“Fishing is a hard job and a very unstable income source,” the fisherman injured in the Sept. 9 incident, Vo Minh Quan, told local media.

“It has been getting more difficult to catch fish in recent years,” Quan said, adding: “We’re also facing greater risks of being attacked by unknown vessels.”

Vietnamese fishermen operating in the South China Sea have also been chased and detained by law enforcement agencies from neighboring countries which hold overlapping, sometimes conflicting claims with Vietnam over certain areas of the sea.

Malaysia detained more than 400 Vietnamese fishermen in 2021. More recently, Malaysia detained 42 Vietnamese fishermen in June and released them after three months.

In 2021, Indonesia seized 42 Vietnamese fishing boats, sank some of them and detained more than 270 Vietnamese fishermen. 

Unclear maritime borders

The European Commission issued a “yellow card” warning against Vietnam’s illegal, unreported and unregulated (IUU) fishing in 2017 and, despite the government’s efforts to eradicate illegal fishing, the results are far from desirable.

In the first quarter of this year, 19 fishing boats with 131 fishermen from seven provinces in Vietnam were caught by authorities from neighboring countries, detained and fined, according to the Vietnamese Ministry of Agriculture and Rural Development.

One of the main problems, according to Tran Cong Truc, a leading maritime analyst and former head of Vietnam’s Border Committee, is that the boundaries between waters and continental shelves in certain areas in the South China Sea including between Vietnam and Indonesia, as well as between Vietnam and Malaysia in the south of the Spratlys, are not clearly defined.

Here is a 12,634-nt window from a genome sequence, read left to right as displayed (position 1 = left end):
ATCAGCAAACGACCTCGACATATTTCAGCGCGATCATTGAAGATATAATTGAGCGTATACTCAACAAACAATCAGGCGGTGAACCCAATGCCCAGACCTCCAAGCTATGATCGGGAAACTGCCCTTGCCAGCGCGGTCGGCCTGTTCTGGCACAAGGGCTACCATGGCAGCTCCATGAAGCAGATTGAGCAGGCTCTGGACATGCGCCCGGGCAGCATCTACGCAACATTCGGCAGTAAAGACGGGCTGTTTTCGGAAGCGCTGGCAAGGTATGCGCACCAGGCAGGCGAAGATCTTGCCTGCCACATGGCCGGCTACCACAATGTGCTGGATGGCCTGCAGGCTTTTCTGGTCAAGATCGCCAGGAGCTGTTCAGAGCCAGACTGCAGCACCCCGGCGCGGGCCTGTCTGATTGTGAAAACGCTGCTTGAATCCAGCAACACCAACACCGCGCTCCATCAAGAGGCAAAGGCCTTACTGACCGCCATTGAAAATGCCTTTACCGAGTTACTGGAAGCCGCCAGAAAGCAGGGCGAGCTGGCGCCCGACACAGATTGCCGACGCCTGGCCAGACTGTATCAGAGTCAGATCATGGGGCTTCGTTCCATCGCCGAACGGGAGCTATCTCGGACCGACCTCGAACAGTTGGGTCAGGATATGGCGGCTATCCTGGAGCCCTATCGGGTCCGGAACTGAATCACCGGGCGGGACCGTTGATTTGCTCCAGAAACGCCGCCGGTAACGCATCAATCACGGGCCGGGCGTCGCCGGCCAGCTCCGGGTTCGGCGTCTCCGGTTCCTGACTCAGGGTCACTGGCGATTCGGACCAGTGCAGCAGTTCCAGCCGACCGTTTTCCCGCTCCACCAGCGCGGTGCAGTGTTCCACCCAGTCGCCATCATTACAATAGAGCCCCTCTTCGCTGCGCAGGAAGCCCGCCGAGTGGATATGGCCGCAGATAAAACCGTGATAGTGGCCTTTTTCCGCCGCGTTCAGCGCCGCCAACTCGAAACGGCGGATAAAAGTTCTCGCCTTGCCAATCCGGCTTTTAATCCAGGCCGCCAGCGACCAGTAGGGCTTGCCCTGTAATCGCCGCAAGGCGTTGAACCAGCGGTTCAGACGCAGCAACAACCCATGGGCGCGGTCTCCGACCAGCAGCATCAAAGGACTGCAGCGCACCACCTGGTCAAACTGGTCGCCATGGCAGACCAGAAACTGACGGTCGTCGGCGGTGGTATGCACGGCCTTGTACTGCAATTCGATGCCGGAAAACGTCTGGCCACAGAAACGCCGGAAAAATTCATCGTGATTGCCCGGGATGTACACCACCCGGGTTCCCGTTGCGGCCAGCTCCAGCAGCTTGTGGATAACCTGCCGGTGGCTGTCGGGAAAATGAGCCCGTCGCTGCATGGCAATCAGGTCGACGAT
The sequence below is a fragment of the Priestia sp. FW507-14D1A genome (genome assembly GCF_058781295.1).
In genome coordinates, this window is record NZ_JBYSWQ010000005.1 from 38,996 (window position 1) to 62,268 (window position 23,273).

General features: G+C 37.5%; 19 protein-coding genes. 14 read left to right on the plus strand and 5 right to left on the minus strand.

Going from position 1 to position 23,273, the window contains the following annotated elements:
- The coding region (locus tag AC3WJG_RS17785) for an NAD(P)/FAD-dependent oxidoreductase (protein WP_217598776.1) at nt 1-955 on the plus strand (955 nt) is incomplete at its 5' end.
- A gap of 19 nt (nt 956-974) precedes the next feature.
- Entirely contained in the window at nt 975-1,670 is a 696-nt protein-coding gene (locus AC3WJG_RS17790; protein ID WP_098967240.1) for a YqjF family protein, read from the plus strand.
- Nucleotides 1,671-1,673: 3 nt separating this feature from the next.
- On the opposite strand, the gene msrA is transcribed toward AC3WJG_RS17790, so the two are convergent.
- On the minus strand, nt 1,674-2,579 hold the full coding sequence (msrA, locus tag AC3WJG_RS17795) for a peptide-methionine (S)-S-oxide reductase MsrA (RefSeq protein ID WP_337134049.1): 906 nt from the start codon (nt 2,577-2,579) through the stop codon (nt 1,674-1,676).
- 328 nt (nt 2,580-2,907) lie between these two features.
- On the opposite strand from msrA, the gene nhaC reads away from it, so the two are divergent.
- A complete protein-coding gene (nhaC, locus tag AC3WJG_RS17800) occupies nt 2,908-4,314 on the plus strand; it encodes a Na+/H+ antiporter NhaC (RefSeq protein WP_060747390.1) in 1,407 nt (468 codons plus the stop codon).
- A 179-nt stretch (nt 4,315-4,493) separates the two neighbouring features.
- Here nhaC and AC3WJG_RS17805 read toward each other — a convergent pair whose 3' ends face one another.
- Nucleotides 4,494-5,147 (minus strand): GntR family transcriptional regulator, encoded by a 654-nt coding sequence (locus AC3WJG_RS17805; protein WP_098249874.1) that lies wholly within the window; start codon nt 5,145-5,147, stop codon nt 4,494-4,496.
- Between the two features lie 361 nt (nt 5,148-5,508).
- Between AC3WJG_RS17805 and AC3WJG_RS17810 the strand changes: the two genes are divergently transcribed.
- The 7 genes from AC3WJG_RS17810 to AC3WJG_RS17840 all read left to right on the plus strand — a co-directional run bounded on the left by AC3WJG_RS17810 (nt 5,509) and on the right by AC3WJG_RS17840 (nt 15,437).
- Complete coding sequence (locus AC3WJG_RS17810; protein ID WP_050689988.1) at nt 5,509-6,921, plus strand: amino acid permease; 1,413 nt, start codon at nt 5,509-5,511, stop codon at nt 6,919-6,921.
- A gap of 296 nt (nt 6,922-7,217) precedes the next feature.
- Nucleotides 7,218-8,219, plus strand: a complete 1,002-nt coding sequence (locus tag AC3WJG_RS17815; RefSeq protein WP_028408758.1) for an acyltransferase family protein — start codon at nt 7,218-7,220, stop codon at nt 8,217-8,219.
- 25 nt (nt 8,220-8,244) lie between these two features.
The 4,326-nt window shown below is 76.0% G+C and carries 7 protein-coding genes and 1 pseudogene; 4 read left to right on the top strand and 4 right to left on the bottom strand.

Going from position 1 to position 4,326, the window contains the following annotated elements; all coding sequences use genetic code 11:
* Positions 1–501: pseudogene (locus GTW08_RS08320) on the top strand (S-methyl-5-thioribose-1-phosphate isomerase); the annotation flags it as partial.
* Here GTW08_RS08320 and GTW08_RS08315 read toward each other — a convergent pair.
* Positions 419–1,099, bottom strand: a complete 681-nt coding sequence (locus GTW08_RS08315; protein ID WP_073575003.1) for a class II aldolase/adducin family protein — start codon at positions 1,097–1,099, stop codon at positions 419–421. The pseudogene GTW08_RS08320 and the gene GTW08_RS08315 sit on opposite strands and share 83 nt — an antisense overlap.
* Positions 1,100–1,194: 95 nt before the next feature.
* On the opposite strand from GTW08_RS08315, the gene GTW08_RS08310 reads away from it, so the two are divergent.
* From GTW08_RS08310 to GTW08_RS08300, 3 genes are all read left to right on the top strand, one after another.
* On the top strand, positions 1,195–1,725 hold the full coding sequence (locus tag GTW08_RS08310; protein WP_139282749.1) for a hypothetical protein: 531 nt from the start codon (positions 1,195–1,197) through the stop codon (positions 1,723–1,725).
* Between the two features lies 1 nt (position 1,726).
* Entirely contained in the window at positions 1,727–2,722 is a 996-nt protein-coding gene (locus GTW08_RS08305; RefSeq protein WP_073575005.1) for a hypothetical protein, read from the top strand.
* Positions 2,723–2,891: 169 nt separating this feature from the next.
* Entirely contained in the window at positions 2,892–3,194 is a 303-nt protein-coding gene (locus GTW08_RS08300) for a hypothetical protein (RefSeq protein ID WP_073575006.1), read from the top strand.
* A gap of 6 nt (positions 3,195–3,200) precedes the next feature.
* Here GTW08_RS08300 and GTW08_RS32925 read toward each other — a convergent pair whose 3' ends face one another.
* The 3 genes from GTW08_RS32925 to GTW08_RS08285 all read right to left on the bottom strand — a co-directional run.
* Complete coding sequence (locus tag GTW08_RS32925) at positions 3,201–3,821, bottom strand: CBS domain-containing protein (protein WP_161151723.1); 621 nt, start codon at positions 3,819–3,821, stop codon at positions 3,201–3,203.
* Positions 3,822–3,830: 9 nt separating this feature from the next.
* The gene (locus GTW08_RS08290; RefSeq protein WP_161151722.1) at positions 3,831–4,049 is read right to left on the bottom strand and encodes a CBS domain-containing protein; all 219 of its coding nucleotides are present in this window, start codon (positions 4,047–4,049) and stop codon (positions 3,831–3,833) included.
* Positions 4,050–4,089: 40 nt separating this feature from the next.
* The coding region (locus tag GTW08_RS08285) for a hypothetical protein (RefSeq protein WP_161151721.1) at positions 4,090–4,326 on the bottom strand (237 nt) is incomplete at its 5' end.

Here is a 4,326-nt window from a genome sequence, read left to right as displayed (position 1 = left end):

“In some cases, they are set unilaterally by a single claimant therefore are not being considered legitimate and respected by others,” Truc told RFA. Fluid borders cause grave misunderstandings, sometimes conflicts, between neighboring countries. 

In the similarly named chapter of his book “The Outlaw Ocean,” journalist Ian Urbina described a confrontation involving both Vietnamese and Indonesian law enforcement ships that he witnessed in 2017.

“In the days after the confrontation, I emailed James Kraska, an international law professor at the U.S. Naval War College in Rhode Island and an expert on the South China Sea. I sent him the coordinates of where the clash occurred and asked him whose waters those were. ‘Impossible to say,’ he replied.”

“Countries have to agree on where to draw these lines, he said. In the South China Sea, Indonesia and Vietnam have never come to such an agreement, he explained,” reads an excerpt of the book. 

Foreign boats are destroyed near an Indonesian island after being accused of fishing illegally in its waters in this undated photo. [Reuters]

Vietnamese fishermen and law enforcement agencies all need to “learn thoroughly and in detail” about existing maritime boundaries in the South China Sea, including the unilateral and disputed ones, said Tran Cong Truc.

“The government should instruct relevant agencies to come up with different scenarios and regulations, to which fishermen should abide,” he said.

“Most urgently, we need to accelerate negotiations with other countries to either work out a final set of demarcations or a temporary joint development cooperation.”

The main goals are not only to ensure a deal that is fair for every country but also to protect the natural resources of the South China Sea, the Vietnamese expert said. 

This report was produced by Radio Free Asia with contributions by Nisha David for BenarNews from Kuala Lumpur .